July 19, 2018

Horizon: A Stolen Boyhood 3

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By Mwangi Macharia

The stench of ammonia stained the air. The sweet fragrance of the lavender scented perfume became disgust to the nasal faculty. My presence did not only introduce the stinging smell of ammonia but with it came the fragrance of cowardice. Mama saw my harassed face. It was hard for her. She could not imagine what had happened to me when she saw the tattered teddy bear. Papa where were you to comfort her? She clearly needed an assurance that all was well. I could not afford to cry. She embraced me tight and in her ears I whispered “mama, it is well.” I had to be a man. I was denied my tears by the lie that men do not cry.

Who said that men do not cry? Did God reserve tear glands for the women only? This pretense has cost many people their lives. They die of hypertension. Many wonder what causes this. The bottled emotions cause so much tension within. Tension winds the mind tight and it snaps. Well frankly speaking, I learned the meaning of hypertension today. I always thought it was a forgivable sin. It sounds like a transgression right? Well it is! I committed it. I pretended all was well when all was in shambles. I thought all would be well without you but now look! Here I was shaken, harassed, scandalized by life and its agents called bullies. Rejection had taken toll.

Mama was confused. She knew not where to go neither what to do. Thanks to God whenever it is dark the morning is always at the brim of its appearance. After the fight I had resolved to stay alone, so every time people went for a break I would seclude myself. Build my own castle, destroy it for I had no servants neither did I have a queen or just a friend to accompany me in the castle. I would do this over and over.

But this day was different. I made my castles as usual. I finished and got ready for the destruction process. Before I could throw a kick I heard a soft, smooth voice whisper in my ear. It was beautiful. It was unbelievable. It was the freshness of the atmosphere. The rekindling of a fire. I could not explain how I felt. For a moment I was lost in what to do. Do I turn or do I wait for her to come into my vicinity. I resolved to turn. There she was, smiling. Her little milk white teeth were well taken care of and she was never ashamed to flash them as an encouragement to many.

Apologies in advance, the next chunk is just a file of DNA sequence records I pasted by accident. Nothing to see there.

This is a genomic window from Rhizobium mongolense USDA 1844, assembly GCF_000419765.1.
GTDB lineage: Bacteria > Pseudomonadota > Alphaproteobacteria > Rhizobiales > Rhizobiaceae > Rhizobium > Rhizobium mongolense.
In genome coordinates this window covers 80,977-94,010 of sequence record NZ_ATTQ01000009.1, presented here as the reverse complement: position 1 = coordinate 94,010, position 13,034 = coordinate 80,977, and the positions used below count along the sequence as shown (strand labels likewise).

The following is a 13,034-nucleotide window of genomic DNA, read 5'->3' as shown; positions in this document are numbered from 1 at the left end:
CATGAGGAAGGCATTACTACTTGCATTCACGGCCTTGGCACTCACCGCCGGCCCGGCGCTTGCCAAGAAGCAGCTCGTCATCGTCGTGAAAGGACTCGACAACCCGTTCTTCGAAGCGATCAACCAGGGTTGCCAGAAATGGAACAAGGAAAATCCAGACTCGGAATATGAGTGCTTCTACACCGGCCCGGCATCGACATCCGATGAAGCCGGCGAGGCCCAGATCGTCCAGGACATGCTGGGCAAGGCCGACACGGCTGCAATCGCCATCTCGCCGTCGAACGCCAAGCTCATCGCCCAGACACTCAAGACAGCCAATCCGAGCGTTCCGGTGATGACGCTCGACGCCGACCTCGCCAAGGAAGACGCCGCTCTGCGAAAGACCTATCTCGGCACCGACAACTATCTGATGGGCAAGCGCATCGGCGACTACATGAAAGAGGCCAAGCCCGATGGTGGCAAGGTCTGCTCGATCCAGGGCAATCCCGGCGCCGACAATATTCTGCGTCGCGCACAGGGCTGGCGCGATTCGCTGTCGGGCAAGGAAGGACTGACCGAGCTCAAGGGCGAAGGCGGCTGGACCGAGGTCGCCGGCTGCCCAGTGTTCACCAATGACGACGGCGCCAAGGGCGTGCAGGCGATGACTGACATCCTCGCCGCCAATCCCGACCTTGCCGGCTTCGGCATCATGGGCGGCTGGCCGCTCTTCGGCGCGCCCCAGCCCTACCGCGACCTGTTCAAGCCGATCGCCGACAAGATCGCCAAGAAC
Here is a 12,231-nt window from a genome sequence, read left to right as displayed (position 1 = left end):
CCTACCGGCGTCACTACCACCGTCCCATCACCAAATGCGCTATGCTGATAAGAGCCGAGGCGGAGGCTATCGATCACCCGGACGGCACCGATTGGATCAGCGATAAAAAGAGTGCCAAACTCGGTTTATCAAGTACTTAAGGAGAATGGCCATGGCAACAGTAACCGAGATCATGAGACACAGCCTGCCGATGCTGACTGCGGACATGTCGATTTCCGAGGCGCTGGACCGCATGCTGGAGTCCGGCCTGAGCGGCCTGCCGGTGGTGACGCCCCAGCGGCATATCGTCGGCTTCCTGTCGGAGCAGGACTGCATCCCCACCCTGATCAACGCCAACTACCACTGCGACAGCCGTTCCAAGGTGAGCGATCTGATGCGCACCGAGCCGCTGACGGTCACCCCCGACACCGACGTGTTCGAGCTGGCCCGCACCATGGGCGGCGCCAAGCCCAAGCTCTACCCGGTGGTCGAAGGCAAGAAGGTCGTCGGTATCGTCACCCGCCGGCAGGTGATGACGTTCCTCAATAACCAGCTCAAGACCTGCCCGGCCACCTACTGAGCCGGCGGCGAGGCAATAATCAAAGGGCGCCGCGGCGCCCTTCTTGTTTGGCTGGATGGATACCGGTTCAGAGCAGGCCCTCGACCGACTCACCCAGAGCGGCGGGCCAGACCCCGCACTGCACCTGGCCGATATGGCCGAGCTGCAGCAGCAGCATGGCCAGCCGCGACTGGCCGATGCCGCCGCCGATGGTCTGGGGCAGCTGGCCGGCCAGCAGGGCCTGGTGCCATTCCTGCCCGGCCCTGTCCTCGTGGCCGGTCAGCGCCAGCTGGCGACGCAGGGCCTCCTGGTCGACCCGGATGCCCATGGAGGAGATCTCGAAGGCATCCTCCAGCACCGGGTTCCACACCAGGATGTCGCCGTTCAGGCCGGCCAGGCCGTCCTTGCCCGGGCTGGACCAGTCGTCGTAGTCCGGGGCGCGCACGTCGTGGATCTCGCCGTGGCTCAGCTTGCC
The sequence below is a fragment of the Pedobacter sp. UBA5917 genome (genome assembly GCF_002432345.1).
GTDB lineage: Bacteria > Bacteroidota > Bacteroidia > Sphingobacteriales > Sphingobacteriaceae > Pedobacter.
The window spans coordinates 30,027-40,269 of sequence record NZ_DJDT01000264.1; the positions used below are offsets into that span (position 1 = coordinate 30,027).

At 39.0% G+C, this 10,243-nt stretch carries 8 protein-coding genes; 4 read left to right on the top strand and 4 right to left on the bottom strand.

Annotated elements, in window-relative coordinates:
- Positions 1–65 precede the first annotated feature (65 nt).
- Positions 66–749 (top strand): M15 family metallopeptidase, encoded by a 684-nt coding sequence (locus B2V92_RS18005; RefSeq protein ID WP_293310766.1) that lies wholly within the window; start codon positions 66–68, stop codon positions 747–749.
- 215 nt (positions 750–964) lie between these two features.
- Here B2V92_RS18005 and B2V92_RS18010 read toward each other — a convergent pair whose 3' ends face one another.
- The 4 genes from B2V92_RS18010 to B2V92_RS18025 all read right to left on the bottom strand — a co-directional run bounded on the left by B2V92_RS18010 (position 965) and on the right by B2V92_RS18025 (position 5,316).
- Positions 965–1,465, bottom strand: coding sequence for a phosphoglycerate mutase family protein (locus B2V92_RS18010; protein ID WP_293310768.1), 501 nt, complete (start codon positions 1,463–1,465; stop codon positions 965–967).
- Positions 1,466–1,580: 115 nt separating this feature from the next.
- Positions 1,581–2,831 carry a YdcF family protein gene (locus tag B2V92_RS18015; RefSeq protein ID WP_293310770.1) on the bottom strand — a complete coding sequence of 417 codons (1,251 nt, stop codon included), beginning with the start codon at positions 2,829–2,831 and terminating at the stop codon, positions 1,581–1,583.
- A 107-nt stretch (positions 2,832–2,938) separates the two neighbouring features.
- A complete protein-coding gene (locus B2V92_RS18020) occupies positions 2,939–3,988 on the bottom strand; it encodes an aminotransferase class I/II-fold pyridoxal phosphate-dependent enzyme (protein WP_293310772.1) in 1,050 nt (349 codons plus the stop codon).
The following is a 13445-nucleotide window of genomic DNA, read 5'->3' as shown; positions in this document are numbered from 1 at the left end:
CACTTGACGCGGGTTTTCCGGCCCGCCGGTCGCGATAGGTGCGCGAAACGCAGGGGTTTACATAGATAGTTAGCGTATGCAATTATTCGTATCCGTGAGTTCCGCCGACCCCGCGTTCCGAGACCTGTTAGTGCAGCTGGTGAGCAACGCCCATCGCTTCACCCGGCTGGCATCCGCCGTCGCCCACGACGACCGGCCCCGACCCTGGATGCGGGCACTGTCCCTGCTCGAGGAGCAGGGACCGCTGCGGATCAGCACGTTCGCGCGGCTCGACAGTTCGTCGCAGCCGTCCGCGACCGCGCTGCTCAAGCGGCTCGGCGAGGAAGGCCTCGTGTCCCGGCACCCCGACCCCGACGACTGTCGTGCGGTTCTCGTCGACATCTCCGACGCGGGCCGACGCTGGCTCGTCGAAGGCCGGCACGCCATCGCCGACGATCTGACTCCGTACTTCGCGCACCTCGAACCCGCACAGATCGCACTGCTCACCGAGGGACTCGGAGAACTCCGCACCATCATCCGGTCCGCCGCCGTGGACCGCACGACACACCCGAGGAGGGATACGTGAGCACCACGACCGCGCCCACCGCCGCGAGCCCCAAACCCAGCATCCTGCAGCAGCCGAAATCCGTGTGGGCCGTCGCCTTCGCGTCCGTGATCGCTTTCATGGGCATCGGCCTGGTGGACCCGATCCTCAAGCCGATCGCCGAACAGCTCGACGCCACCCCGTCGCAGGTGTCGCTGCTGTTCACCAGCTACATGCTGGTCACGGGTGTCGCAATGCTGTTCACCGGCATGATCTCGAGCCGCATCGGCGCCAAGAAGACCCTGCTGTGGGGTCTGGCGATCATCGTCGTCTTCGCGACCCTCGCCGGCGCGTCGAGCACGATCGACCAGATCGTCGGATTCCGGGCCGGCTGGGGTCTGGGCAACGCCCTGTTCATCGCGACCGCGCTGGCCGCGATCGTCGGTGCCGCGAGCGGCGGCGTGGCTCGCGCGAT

She knelt down and began building her own castle. I was mesmerized. No one had dared approach me let alone being my friend. I was an outcast. But now Muthoni was here. Her efforts to build a castle were futile. Every time she tried to build one it would collapse. Frustration was beginning to radiate from her face yet her cool she maintained. All she did was to give me glances and smile at me.

I could not stand to see her frustrated. I knelt down and slowly began to help her. As we built the castle she would tease by throwing some sand on me and giggle. This was fun papa. She was my first real friend. She cared not where you are. All she cared about was me. Yet a full man like you would not care for a product of your ‘manhood’. Before I realized it other girls had joined our fun fair. I could see the look of despise from the rest of the boys. They had tried to get the attention of these girls yet they could get none of it. Yet here I was, a helpless young boy with nothing to count on, no one to turn to, who had attracted the source of competition, which I competed not for.

Finally I had some who accepted me. I thought it was the end of my problems. But I was wrong. It was the beginning of worse problems and issues that could not be understood. My boyhood was slowly being turned to girlhood yet this was not trouble enough. They had more trouble with me Papa. Yet probably you were busy sited in a club puffing your lungs out and busy killing your liver all in the name of fun. Shame!

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